India head into the third and final Test against South Africa on Wednesday as a team desperate to turn the tide in this game. No Indian team has ever toured South Africa and returned having lost all the Tests. It’s not a scenario one would associate with the world’s No 1 team.
Desperate times call for desperate measures.
Skipper Virat Kohli is not shy of shuffling his players around. On Tuesday, he confirmed that the wicket for the third Test is a “typical” Wanderers track with a lot of grass – or a “green mamba” as the curator put it. Kohli further hinted that the team might go in with an all-pace attack, a departure from his otherwise tried and tested combination of at least one spinner.
Under Kohli, India has achieved considerable success in the longest format, much of it thanks to the contribution of its spinners like R Ashwin and Ravindra Jadeja. India had used the services of Ashwin in the first two Tests. However, the off-spinner could not find much success in conditions that are clearly suited more for the fast bowlers.
In the 34 Tests that Kohli has stood in as captain, he has changed the playing XI on each occasion. However, never has he played without a spinner. If his words are any indication, then the Wanderers Test might be the one instance when a team led by Kohli will go with an all-pace attack.
The last time India fielded an all-pace attack in a Test match was in 2011-’12. Playing at Perth, the team, then led by MS Dhoni, was desperate for a win. Australia were 2-0 up in the four match series and the visitors needed to shake things up.
Zaheer Khan, Ishant Sharma, Umesh Yadav and R Vinay Kumar manned the four-pronged attack. While the result favoured hosts Australia, it went down as one of the rare occasions when India did not include a spinner in their ranks.
Cut to 2018 in South Africa and the scenario is not quite different. India are 2-0 down and are facing the prospect of a whitewash. Conditions at the Wanderers are not too different to Perth.
Unlike 2012, India come into the the Wanderers Test with pacers who are far more experienced and mature. Six years ago, other than Zaheer, the rest of India’s pace battery consisted the likes of Ishant and Umesh, who were still greenhorns.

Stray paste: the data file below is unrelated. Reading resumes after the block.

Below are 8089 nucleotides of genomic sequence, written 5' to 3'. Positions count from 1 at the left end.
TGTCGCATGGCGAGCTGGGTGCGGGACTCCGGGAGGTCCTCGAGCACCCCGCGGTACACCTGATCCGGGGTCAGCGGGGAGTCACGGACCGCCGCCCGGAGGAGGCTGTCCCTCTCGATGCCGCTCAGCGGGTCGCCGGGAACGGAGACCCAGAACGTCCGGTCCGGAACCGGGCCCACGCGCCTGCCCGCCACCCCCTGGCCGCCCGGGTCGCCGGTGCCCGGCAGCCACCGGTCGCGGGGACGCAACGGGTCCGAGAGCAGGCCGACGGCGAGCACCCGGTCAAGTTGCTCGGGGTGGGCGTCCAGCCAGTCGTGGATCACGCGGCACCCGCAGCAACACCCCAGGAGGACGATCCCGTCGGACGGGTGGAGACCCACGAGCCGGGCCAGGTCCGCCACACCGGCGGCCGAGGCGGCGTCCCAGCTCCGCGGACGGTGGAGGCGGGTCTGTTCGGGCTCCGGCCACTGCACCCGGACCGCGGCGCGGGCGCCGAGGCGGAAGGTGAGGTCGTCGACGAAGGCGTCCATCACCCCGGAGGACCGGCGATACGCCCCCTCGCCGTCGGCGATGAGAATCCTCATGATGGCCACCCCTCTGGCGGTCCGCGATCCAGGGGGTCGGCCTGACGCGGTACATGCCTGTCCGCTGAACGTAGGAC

Ishant and Umesh are still leading India’s seam-bowling department, but they have come into the series after gaining valuable experience.
In an otherwise disappointing series, it is the bowling department which has shone brightest since India landed in South Africa. Bhuvneshwar Kumar, Jasprit Bumrah, Ishant and Umesh have shored up the bowling attack well so far.
Kohli on Tuesday said that the bowling has been one of the positives from the losses the incurred in the first two Tests.
The batting has been their weakest link. Other than Kohli, who scored a fighting 153 in the first innings of the second Test, none of the other top-order batsmen have come close to challenging the South African bowling unit so far in this series.
With an all-pace attack in place, the team management could bring in Ajinkya Rahane in place of all-rounder Hardik Pandya, who came under-fire for his inexplicable run-out at a crucial juncture in the second Test.
After his 93 in the first innings of the opening Test, Pandya struggled to make a mark with the bat in the rest of the innings. While his bowling hasn’t quite been menacing, he does allow an option for a fifth bowler, which could mean Rohit Sharma then making way for Rahane in the playing XI.
- IndiaPlayed: 4; Won: 1; Lost: 0; Drawn 3.
- South AfricaPlayed 12; Won 5; Lost 6; Drawn 1.
Johannesburg has traditionally been a haven for fast bowlers. While that may be true, the conditions have not always helped the cause of the home side.
It was on one such seaming track that India had beaten South Africa in 2006. S Sreesanth picked up a five-wicket haul and was India’s star performer in that game. India won the game by 123 runs to register only their second win from 19 Tests in the country.
Wanderers is also a venue where India have never faced defeat. In four games, India has drawn three times and won once.
However, if India are to maintain the record, they will want of their bowlers to produce the sort of spell that Sreesanth pulled off 12 years ago. Also, with a “green mamba” expected, Kohli and the team management would be expecting the match-winner to be one of the bowlers.
South Africa’s Vernon Philander did just that in the first Test with a brilliant six-for during India’s second innings in Cape Town. Youngster Lungi Ngidi emulated his teammate bagging six wickets in the second of the Centurion Test. Both walked away with Man of the Match awards for their performance.
While India’s bowlers have managed to take 20 wickets in each of the previous two Tests, none of India’s pacers have come up with a spell of individual brilliance that has left the opposition gasping for air. Bhuvneshwar Kumar did show heart with a four-wicket haul in South Africa’s first innings during the first Test, however his exclusion from the playing XI in the second Test left many wondering if the 27-year-old could have replicated his performance in Centurion, if not bettered it.
If Kohli and the team management stick to their policy of horses for courses, then Bhuvneshwar should come back into the playing XI at the Wanderers. If the curator’s promise of the “green mamba” holds true, then the chances of Bhuvneshwar being joined by Umesh, Ishant and Shami in the team seem to be quite high.